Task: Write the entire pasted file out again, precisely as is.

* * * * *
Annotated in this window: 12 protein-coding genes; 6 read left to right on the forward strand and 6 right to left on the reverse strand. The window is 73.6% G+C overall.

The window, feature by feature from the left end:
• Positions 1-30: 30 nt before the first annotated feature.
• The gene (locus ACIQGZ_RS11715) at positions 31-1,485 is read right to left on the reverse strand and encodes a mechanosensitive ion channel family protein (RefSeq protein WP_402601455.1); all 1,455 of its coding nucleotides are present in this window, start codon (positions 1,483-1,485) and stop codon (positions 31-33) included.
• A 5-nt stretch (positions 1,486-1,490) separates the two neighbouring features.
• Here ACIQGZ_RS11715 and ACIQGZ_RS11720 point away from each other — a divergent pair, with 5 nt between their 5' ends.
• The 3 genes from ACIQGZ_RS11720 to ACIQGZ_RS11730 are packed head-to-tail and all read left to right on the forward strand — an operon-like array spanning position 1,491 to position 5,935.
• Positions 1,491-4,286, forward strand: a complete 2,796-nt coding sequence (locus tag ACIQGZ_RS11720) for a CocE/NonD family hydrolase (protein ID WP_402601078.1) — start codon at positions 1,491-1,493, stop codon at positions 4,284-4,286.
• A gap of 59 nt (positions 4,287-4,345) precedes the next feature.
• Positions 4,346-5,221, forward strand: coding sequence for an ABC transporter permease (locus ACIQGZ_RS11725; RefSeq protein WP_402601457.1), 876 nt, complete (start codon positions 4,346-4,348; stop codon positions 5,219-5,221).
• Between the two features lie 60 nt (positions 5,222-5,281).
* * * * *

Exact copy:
Annotated in this window: 12 protein-coding genes; 6 read left to right on the forward strand and 6 right to left on the reverse strand. The window is 73.6% G+C overall.

The window, feature by feature from the left end:
• Positions 1-30: 30 nt before the first annotated feature.
• The gene (locus ACIQGZ_RS11715) at positions 31-1,485 is read right to left on the reverse strand and encodes a mechanosensitive ion channel family protein (RefSeq protein WP_402601455.1); all 1,455 of its coding nucleotides are present in this window, start codon (positions 1,483-1,485) and stop codon (positions 31-33) included.
• A 5-nt stretch (positions 1,486-1,490) separates the two neighbouring features.
• Here ACIQGZ_RS11715 and ACIQGZ_RS11720 point away from each other — a divergent pair, with 5 nt between their 5' ends.
• The 3 genes from ACIQGZ_RS11720 to ACIQGZ_RS11730 are packed head-to-tail and all read left to right on the forward strand — an operon-like array spanning position 1,491 to position 5,935.
• Positions 1,491-4,286, forward strand: a complete 2,796-nt coding sequence (locus tag ACIQGZ_RS11720) for a CocE/NonD family hydrolase (protein ID WP_402601078.1) — start codon at positions 1,491-1,493, stop codon at positions 4,284-4,286.
• A gap of 59 nt (positions 4,287-4,345) precedes the next feature.
• Positions 4,346-5,221, forward strand: coding sequence for an ABC transporter permease (locus ACIQGZ_RS11725; RefSeq protein WP_402601457.1), 876 nt, complete (start codon positions 4,346-4,348; stop codon positions 5,219-5,221).
• Between the two features lie 60 nt (positions 5,222-5,281).